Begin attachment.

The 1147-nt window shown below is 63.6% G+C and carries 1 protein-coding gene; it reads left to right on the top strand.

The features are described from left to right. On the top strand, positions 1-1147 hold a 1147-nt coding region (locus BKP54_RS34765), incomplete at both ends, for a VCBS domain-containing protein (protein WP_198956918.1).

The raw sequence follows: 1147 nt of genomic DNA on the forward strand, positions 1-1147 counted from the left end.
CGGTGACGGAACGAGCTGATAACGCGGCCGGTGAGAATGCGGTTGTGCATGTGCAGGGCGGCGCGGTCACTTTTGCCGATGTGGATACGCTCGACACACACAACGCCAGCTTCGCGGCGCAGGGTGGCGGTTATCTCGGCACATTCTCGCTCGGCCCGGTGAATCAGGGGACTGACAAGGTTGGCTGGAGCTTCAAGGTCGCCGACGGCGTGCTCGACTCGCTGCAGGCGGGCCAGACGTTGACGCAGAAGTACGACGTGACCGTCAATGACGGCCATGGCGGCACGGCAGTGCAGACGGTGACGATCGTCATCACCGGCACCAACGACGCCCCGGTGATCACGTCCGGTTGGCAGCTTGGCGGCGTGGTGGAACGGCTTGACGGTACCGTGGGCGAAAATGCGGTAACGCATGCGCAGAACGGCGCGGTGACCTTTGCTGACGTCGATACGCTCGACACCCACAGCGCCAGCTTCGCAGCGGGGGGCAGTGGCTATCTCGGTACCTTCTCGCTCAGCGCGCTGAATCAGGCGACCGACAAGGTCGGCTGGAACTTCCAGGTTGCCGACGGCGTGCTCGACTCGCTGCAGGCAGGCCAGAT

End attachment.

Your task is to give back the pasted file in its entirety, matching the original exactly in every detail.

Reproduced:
The 1147-nt window shown below is 63.6% G+C and carries 1 protein-coding gene; it reads left to right on the top strand.

The features are described from left to right. On the top strand, positions 1-1147 hold a 1147-nt coding region (locus BKP54_RS34765), incomplete at both ends, for a VCBS domain-containing protein (protein WP_198956918.1).

The raw sequence follows: 1147 nt of genomic DNA on the forward strand, positions 1-1147 counted from the left end.
CGGTGACGGAACGAGCTGATAACGCGGCCGGTGAGAATGCGGTTGTGCATGTGCAGGGCGGCGCGGTCACTTTTGCCGATGTGGATACGCTCGACACACACAACGCCAGCTTCGCGGCGCAGGGTGGCGGTTATCTCGGCACATTCTCGCTCGGCCCGGTGAATCAGGGGACTGACAAGGTTGGCTGGAGCTTCAAGGTCGCCGACGGCGTGCTCGACTCGCTGCAGGCGGGCCAGACGTTGACGCAGAAGTACGACGTGACCGTCAATGACGGCCATGGCGGCACGGCAGTGCAGACGGTGACGATCGTCATCACCGGCACCAACGACGCCCCGGTGATCACGTCCGGTTGGCAGCTTGGCGGCGTGGTGGAACGGCTTGACGGTACCGTGGGCGAAAATGCGGTAACGCATGCGCAGAACGGCGCGGTGACCTTTGCTGACGTCGATACGCTCGACACCCACAGCGCCAGCTTCGCAGCGGGGGGCAGTGGCTATCTCGGTACCTTCTCGCTCAGCGCGCTGAATCAGGCGACCGACAAGGTCGGCTGGAACTTCCAGGTTGCCGACGGCGTGCTCGACTCGCTGCAGGCAGGCCAGAT